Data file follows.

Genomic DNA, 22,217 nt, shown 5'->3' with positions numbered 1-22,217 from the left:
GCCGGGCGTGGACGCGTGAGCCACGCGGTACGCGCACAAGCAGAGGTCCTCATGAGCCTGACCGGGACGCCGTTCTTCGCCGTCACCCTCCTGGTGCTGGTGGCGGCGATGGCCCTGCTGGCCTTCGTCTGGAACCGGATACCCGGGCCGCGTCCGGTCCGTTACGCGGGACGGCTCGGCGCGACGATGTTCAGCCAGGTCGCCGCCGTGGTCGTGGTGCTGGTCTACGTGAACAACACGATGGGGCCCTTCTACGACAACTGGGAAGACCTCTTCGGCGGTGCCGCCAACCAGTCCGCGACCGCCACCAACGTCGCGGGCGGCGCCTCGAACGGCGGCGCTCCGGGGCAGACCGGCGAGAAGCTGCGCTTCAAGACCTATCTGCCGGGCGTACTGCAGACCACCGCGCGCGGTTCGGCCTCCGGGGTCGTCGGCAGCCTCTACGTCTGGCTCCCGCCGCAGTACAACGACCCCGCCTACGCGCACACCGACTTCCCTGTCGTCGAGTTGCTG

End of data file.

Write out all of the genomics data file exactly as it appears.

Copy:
Genomic DNA, 22,217 nt, shown 5'->3' with positions numbered 1-22,217 from the left:
GCCGGGCGTGGACGCGTGAGCCACGCGGTACGCGCACAAGCAGAGGTCCTCATGAGCCTGACCGGGACGCCGTTCTTCGCCGTCACCCTCCTGGTGCTGGTGGCGGCGATGGCCCTGCTGGCCTTCGTCTGGAACCGGATACCCGGGCCGCGTCCGGTCCGTTACGCGGGACGGCTCGGCGCGACGATGTTCAGCCAGGTCGCCGCCGTGGTCGTGGTGCTGGTCTACGTGAACAACACGATGGGGCCCTTCTACGACAACTGGGAAGACCTCTTCGGCGGTGCCGCCAACCAGTCCGCGACCGCCACCAACGTCGCGGGCGGCGCCTCGAACGGCGGCGCTCCGGGGCAGACCGGCGAGAAGCTGCGCTTCAAGACCTATCTGCCGGGCGTACTGCAGACCACCGCGCGCGGTTCGGCCTCCGGGGTCGTCGGCAGCCTCTACGTCTGGCTCCCGCCGCAGTACAACGACCCCGCCTACGCGCACACCGACTTCCCTGTCGTCGAGTTGCTG